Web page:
WVE-004 Reduces Toxic Proteins, Early FOCUS-C9 Data Suggests

Marisa Wexler, MS avatar

by Marisa Wexler, MS |

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The experimental therapy WVE-004 appears to be engaging its intended target and reducing the amount of toxic proteins in people with amyotrophic lateral sclerosis (ALS) and/or frontotemporal dementia (FTD) caused by mutations in the C9orf72 gene, according to early data from the FOCUS-C9 clinical trial.

The trial is currently recruiting adults, ages 18–80, at sites in Europe, Canada, and Australia. More information on enrollment can be found here.

“ALS and FTD are serious, life threatening disorders where advances in disease-modifying therapeutics have been extremely limited. While early, these data are encouraging and open an opportunity to target the disease at the RNA level,” Merit Cudkowicz, MD, chair of the FOCUS-C9 clinical advisory committee, said in a press release.

Mutations in C9orf72 are one of the most common genetic causes of both ALS and FTD. In the gene, there is a region where six “letters” of the genetic code (GGGGCC) are repeated. Normally, the sequence is repeated only a few dozen times, but ALS- and FTD-associated mutations may extend these repeats to hundreds or thousands. As a result, abnormal proteins are produced that form toxic clumps inside cells.

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WVE-004 is designed to reduce these toxic proteins’ production by interfering with the gene’s messenger RNA (mRNA), an intermediary molecule produced from the gene to make the resulting protein.

In the Phase 1b/2a study FOCUS-C9 (NCT04931862), which launched last year, participants with FTD or ALS are being given a single dose of WVE-004 or a placebo, administered via injection through the spine (intrathecal injection).

So far, two participants have received 10 mg of WVE-004, four patients have received 30 mg, three have been given 60 mg, and three have received a placebo. All the patients given the investigational medication have shown a marked decrease in poly(GP) levels in the cerebrospinal fluid (CSF), the liquid around the brain and spinal cord.

Poly(GP) is one of the toxic proteins produced from the repeat expansion region in the C9orf72 gene. Its name stems from the two amino acids (the building blocks of proteins) in its composition: Glycine (G) and Proline (P). Poly(GP) is a key disease biomarker of ALS and FTD associated with mutations in the C9orf72 gene, according to Wave Life Sciences, the company developing WVE-004 and sponsoring the trial. Decreasing poly(GP) levels in the CSF broadly indicate that WVE-004 is engaging with its biological target as intended.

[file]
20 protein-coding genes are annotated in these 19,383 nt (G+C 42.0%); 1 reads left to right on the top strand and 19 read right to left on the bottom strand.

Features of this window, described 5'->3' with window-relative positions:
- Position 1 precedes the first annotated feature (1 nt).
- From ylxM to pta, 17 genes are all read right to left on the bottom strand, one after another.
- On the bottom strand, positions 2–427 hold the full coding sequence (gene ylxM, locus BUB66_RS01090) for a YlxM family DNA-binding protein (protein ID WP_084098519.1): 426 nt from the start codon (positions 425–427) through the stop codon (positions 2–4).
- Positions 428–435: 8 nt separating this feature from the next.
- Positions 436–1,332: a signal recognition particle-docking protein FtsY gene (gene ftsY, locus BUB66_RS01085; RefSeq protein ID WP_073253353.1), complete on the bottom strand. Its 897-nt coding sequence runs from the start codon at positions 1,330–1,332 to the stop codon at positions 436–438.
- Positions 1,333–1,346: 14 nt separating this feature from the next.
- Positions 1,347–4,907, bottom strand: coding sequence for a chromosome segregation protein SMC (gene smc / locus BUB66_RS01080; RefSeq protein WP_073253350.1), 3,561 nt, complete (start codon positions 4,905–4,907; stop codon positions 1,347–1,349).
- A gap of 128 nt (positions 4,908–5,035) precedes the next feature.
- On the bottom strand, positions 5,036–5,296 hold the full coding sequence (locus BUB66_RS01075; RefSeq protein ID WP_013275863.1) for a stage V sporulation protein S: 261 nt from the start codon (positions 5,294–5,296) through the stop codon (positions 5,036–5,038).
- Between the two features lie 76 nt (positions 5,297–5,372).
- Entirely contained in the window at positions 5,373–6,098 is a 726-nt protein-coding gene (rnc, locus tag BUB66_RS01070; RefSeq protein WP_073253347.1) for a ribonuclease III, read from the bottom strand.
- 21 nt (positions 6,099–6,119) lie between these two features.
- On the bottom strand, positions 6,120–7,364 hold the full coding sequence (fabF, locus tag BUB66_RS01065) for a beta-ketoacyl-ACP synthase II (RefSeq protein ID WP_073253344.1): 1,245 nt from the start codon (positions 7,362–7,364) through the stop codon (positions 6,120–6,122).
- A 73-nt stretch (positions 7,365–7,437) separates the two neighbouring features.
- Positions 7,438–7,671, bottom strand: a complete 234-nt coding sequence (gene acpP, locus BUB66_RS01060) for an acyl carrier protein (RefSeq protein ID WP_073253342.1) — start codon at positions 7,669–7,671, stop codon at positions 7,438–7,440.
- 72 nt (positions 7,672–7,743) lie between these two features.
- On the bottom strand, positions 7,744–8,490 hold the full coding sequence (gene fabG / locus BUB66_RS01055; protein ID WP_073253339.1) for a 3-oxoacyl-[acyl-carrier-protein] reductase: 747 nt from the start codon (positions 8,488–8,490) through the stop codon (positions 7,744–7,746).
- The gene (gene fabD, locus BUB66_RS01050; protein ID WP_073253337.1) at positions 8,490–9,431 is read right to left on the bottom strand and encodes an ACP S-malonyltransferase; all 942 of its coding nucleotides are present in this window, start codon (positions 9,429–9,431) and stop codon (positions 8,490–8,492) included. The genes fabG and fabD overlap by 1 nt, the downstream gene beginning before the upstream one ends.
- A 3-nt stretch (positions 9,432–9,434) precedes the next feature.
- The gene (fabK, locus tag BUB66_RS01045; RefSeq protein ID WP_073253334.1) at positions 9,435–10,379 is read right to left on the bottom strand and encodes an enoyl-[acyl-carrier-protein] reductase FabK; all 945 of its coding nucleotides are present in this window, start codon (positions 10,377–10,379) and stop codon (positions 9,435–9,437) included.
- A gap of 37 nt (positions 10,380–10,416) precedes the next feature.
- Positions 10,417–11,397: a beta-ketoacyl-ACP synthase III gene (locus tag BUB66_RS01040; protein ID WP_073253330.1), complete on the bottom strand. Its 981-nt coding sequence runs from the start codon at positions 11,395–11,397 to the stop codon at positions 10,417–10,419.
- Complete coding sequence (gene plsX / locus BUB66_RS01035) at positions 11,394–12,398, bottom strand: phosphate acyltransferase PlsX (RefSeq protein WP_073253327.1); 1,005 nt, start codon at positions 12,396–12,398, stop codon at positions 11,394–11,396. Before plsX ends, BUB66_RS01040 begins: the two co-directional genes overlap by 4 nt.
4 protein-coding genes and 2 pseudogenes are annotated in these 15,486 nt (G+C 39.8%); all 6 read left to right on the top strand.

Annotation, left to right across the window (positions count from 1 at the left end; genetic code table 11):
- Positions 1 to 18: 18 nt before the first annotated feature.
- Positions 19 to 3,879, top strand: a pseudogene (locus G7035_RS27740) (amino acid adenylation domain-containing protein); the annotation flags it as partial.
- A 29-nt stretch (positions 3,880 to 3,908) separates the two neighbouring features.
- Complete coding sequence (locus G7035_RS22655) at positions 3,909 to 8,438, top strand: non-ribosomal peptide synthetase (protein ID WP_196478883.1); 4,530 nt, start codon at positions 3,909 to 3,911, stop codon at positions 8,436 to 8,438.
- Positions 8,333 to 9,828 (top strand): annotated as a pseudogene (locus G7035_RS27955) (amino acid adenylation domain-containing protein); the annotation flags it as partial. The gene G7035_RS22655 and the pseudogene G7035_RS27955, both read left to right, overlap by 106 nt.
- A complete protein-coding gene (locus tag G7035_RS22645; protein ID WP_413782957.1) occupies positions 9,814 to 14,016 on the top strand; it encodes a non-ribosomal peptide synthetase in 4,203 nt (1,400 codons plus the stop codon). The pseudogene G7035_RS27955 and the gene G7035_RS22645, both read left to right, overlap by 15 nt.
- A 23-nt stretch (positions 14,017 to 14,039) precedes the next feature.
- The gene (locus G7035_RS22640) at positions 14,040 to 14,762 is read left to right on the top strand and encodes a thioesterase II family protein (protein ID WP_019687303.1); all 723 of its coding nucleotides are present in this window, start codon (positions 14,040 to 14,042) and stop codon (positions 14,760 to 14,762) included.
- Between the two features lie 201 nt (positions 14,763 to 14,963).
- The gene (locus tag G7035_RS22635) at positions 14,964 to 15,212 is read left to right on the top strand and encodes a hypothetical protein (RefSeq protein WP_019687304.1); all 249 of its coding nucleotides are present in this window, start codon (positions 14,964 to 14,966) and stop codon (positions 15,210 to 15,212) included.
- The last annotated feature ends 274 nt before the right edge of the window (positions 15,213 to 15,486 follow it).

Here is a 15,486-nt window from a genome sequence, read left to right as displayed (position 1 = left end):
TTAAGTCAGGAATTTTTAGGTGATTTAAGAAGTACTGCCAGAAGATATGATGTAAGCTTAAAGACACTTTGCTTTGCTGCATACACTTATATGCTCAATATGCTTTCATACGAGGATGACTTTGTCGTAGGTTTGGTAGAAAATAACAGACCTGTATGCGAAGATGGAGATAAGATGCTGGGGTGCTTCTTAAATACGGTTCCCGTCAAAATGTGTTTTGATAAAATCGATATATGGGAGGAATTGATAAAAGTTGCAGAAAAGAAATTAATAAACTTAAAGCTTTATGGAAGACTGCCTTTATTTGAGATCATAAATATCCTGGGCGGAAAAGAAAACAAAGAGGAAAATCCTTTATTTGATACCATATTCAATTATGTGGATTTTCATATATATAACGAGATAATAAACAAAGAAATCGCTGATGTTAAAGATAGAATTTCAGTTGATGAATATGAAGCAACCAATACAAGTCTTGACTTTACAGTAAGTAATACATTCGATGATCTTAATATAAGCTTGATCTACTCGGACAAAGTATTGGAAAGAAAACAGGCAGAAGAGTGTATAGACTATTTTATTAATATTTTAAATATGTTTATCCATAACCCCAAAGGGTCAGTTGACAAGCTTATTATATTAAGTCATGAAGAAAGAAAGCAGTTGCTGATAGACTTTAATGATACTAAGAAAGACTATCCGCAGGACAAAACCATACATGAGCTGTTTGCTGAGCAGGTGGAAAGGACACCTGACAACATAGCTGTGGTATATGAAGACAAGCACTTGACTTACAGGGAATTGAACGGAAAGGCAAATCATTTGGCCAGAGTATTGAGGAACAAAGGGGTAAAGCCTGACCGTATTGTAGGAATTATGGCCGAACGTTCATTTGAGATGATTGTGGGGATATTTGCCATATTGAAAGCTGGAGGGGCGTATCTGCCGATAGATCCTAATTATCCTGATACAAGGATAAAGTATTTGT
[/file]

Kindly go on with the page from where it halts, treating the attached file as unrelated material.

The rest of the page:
Data from the patients given a 30 mg dose of WVE-004 showed that poly(GP) levels were reduced by 34% at 85 days after treatment, a significant difference compared to those given a placebo. None of the participants given higher doses of WVE-004 have reached 85 days of follow-up yet.

“FOCUS-C9 was designed to deliver an early indication of target engagement so that we could rapidly optimize the dose and move toward the next stage of development,” Michael Panzara, MD, chief medical officer and head of therapeutics discovery and development at Wave, said.

“Based on our preclinical … modeling, we expected that relatively low doses would engage target; however, seeing this level of poly(GP) knockdown three months after a single 30 mg dose exceeded our expectations and we expect poly(GP) to reduce further with repeat administrations,” Panzara said.

Data from those given the 30 mg dose suggested that poly(GP) were continuing to decrease at day 85. Wave is extending the study’s observation period from the original 85 days (roughly three months), to about six months to fully explore the long-term effects of single low doses of WVE-004.

The study is also being adapted to include more participants who will receive 20 mg and 30 mg single doses of WVE-004. Dosing in another group receiving 10 mg of WVE-004 monthly is currently underway.

“It is encouraging to see the benefits of the study’s adaptive design, where this early analysis has already helped narrow the doses being explored and enabled more precise, real-time exploration of dose response and optimization,” Cudkowicz said.

“The next step is to identify a regimen that maximizes knockdown with repeat dosing, while potentially enabling quarterly or less frequent dosing. We are incredibly grateful to the patients, families, researchers, and clinicians in the study who helped us reach this initial milestone and we look forward to their continued partnership as we work to complete FOCUS-C9,” Panzara said.

Most of the side effects reported in the study so far have been mild to moderate in intensity, and what was reported were generally comparable among those given WVE-004 or a placebo. Four participants experienced serious or severe side effects with one deemed by trial investigators to be related to WVE-004 treatment. Wave did not provide further details about this.

Some patients given WVE-004 experienced an increase in levels of NfL, a marker of nerve damage, but based on the limited data available so far, there were “no meaningful changes in clinical outcome measures,” according to Wave.